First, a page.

sat 02/07/2022

Rigoletto, Opera North review - Covid shocks, debut pleasures | reviews, news & interviews

Rigoletto, Opera North review - Covid shocks, debut pleasures

Rigoletto, Opera North review - Covid shocks, debut pleasures

Plague strikes the Duke of Mantua's court, but two young South Africans step up

Yolisa Ngwexana and Kamohelo Tsosetsi, thrown into the roles of Gilda and Rigoletto

Beware of joining the Duke of Mantua’s sleazy feast in time of Covid too late, as I did on Opera North’s Newcastle leg of its Verdi journey. You may find more than a couple of the distinguished guests on stage have fallen sick – three, no less, on Wednesday night, including the Rigoletto and the Gilda, as well as the main conductor. But if you’re lucky, as I also was, you may discover unanticipated compensations.

A personal explanation may be necessary here; baritone Eric Greene came to my third Opera in Depth Zoom session, and gave us a two-hour masterclass on Verdi’s music for his protagonist in Act Two. How could I and three of the students resist travelling north to see and hear how it played out in practice? Would I have cancelled if I’d known the state of play earlier? I doubt it, as this was part of a friendly visit which took in Durham as well as Newcastle.

Yet such is the Opera North company spirit that one felt the two replacements, young South Africans Kamohelo Tsosetsi and Yolisa Ngwexana, who had been covering Rigoletto and Gilda and had been in on director Femi Elufowoju jr’s rehearsal process from the start, were supported with love and care by company and audience. That was a support very much embodied in the opening speech of Opera North's General Director Richard Mantle before the now-obligatory (hurrah) performance of the Ukrainian National Anthem. Tsosetsi and Ngwexana pulled it off with a few glorious surprises along the way. Duke of Mantua's court in Opera North RigolettoObviously it’s unfair to expect rounded characterisations from the understudies, with little or no stage experience to call upon. Tsotetsi and Ngwexana weren’t always helped by what must be oddities in Elufowoju‘s production even on a good night. Why that model zebra in Rigoletto’s house, and why does poor Gilda have to climb on to it and lay back? The student who’d attended the pre-performance talk learned it was a symbol of African freedom, but you shouldn’t have to be told something that doesn’t read to the audience. The interesting idea of a curse having a much greater impact in a different culture was well enough carried by Byron Jackson, replacing the third singer laid low, Willard White, though due to sing at some performances. But the appearance of his ghost at the end seemed very tacky, even to underline Victor Hugo’s and Verdi’s moral point that the court entertainer has been hoist by his own petard and the curse has worked.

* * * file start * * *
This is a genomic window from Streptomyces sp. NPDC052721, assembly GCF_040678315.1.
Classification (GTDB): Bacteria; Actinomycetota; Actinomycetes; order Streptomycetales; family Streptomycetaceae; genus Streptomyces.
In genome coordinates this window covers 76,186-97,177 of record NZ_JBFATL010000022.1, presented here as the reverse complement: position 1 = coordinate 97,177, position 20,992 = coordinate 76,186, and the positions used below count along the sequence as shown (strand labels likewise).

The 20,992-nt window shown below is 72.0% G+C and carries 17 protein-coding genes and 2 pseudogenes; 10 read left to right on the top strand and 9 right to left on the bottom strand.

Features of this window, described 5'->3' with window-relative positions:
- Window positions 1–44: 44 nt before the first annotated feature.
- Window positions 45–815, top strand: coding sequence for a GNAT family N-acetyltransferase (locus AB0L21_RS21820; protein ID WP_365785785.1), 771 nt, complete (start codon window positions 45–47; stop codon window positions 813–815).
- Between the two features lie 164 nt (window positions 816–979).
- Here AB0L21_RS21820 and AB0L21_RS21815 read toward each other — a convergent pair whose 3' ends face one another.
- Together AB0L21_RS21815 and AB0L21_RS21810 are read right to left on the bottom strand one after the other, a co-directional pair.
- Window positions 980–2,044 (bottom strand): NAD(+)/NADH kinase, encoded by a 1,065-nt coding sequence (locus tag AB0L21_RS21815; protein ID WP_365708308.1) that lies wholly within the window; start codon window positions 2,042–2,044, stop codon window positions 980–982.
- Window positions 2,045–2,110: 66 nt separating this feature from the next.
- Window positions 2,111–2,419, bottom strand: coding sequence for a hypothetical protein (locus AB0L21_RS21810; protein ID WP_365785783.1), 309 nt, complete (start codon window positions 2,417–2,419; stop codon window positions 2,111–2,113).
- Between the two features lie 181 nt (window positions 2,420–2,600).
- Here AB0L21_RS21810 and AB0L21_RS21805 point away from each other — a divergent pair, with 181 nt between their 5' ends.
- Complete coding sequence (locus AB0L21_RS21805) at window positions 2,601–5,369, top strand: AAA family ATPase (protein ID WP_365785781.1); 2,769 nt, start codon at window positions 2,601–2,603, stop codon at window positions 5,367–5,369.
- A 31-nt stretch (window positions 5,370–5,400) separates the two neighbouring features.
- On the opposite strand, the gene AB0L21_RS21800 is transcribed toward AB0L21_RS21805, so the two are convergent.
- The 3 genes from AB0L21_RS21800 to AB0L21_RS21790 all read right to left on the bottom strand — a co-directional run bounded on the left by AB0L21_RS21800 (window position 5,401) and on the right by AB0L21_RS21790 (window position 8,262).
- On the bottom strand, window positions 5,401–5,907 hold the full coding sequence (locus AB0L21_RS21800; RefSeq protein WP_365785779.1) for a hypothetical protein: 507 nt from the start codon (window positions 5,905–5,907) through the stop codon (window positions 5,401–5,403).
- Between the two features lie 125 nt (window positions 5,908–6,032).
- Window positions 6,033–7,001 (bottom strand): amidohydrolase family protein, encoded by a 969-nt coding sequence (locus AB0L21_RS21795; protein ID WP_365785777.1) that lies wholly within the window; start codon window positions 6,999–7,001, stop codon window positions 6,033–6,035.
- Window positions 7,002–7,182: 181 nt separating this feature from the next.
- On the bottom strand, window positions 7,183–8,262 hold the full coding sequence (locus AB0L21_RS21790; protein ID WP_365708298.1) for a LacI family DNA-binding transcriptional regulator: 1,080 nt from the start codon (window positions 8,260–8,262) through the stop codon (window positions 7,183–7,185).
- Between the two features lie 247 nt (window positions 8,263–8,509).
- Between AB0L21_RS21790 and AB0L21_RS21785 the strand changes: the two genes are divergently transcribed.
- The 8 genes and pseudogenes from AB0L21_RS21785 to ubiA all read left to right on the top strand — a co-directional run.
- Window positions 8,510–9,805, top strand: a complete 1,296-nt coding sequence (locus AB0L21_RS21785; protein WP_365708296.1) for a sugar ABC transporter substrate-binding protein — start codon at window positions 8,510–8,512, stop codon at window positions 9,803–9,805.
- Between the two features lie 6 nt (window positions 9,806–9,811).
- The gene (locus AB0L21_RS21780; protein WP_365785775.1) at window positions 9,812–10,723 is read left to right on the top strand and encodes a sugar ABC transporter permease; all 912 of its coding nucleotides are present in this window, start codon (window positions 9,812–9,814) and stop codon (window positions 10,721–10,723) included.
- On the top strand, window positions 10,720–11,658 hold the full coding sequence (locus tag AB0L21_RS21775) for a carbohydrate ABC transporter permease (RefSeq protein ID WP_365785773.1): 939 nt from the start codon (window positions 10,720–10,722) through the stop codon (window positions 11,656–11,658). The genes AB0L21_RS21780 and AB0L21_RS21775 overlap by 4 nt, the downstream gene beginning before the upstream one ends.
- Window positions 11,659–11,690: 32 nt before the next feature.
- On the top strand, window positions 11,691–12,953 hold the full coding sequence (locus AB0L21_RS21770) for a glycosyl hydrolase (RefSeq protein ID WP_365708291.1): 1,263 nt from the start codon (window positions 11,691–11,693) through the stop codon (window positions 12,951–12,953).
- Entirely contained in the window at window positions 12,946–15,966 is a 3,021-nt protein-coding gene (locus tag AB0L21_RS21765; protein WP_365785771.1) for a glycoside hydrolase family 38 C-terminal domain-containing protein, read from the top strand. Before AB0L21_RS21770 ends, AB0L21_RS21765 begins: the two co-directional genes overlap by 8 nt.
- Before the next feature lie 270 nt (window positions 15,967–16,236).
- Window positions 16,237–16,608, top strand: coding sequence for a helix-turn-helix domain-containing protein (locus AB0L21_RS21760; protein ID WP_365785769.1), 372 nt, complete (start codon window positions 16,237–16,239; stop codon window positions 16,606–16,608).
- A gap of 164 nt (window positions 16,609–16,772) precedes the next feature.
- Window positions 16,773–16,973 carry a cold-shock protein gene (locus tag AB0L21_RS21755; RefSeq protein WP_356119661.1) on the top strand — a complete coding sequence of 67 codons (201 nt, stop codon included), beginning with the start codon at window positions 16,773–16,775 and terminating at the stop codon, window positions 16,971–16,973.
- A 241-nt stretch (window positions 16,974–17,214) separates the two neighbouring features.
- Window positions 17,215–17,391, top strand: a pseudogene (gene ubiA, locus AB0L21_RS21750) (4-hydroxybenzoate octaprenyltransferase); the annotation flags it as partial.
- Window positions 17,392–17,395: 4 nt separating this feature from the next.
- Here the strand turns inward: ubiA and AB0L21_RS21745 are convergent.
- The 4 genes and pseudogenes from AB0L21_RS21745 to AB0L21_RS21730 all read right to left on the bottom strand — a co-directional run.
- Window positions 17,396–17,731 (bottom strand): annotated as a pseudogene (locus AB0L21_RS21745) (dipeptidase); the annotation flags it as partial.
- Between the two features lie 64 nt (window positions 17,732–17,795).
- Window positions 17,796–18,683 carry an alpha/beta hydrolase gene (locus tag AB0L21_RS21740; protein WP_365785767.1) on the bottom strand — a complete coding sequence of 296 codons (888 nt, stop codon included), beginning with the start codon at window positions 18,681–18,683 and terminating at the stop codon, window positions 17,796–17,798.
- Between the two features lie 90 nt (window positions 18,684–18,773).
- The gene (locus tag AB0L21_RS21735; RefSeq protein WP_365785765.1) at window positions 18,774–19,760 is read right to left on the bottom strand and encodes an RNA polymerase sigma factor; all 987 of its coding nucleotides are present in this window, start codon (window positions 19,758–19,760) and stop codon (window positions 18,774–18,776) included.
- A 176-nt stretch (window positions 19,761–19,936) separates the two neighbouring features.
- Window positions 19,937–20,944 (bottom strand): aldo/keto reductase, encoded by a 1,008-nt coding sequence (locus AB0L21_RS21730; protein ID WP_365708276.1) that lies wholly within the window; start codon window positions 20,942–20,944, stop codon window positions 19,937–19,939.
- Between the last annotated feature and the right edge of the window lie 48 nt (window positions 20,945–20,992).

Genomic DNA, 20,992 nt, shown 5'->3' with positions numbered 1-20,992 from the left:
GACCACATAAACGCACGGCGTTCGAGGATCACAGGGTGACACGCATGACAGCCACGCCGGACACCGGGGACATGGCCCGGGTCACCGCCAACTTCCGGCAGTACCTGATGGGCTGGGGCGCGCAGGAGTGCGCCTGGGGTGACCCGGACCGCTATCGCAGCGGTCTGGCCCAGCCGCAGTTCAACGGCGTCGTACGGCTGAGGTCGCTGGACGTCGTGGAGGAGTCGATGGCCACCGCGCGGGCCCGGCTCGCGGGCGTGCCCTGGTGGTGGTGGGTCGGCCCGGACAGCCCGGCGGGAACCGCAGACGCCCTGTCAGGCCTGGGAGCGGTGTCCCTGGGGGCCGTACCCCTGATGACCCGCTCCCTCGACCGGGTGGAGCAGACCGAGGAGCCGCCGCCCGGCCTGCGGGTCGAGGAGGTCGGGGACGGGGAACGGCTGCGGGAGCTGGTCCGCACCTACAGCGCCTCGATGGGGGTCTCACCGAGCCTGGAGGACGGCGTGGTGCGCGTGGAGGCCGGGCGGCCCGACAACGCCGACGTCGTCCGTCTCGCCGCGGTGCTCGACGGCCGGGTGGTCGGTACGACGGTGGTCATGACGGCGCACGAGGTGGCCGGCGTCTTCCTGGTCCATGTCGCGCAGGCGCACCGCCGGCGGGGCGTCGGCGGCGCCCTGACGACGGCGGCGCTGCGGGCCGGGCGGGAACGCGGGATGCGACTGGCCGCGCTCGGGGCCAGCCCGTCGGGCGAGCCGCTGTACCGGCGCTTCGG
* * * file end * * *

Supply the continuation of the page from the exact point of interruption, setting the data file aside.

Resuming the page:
Designs by Rae Smith have an impact first vibrant (Act One with the original cast pictured above by Clive Barda) and then bleak, but what goes on within them shows problems with topography in Act Two and unsuccessful attempts to make us suspend our disbelief that Rigoletto and in his daughter remain unseen by his master, the assassin he’s hired and the assassin’s sister in an oddly visualized Act Three (why the tents?). The courtiers lack edge – just a rather boring bunch of would-be Bohemians – and their master is too nice, though Roman Arndt sings stylishly in Act One Scene Two – a consummate “E il sol dell’anima” - and Act Two before going (on Wednesday night) very off pitch in the denouement. The world-class components of the cast, singers we’d be happy to see in any production of Rigoletto anywhere in the world, are Russian mezzo Alyona Abramova as a charismatic if fairly stock murderer’s decoy and Callum Thorpe as Sparafucile – strong of voice, stage presence, demeanour, everything, the true total performance of the evening (the two pictured below with Arndt's Duke). Scene from Act 3 of RigolettoAnd what of our brave ingenus? Tsotetsi won’t, I think, be an ideal Verdi baritone – the voice needs more darkness and heft – but his upper register is ringing if not as yet entirely technically secure, and the lighter roles will suit him well. He’s too nice to be a nasty piece of work – which Rigoletto is, in every sphere but his love for his daughter – and not yet able to rise to the pity and terror of a great Shakespearean role.

Ngwexana’s Gilda got off to a fluttery start, but then, at the heart of the father-daughter duet, “Veglia, o donna”, started producing wondrous tone and phrasing. Her “Caro nome” was for me the emotional highlight of the evening, totally credible in the virginal ardour of the teenager awkening to love – and destined to be horribly betrayed in her trust. Elofowoju seems to be telling us that the Duke likes dressing everyone up, and some members of the audience might have ended up thinking that was all that happened in his boudoir; the horror of the rape doesn’t begin to impinge. Ngwexana is a bit underpowered in Act Three, too. But this is the ideal light lyric soprano, and she could well be a star following in the footsteps of Pretty Yende.

Hard to judge what the orchestra might do when unleashed; you have to take into account that caution was necessary from Patrick Milne, replacing Garry Walker,to help the novices. But this was still a far from tepid evening in Newcastle’s lovely Theatre Royal, with the acoustics wonderfully kind to all the voices. We wish the a-cast swift recovery, but I feel lucky all the same to have watched nurturing of young singers at work.

Ngwexana's 'Caro nome' was the emotional highlight of the evening, totally credible in the virginal ardour of the teenager awakening to love

rating

Editor Rating: 
3
Average: 3 (1 vote)

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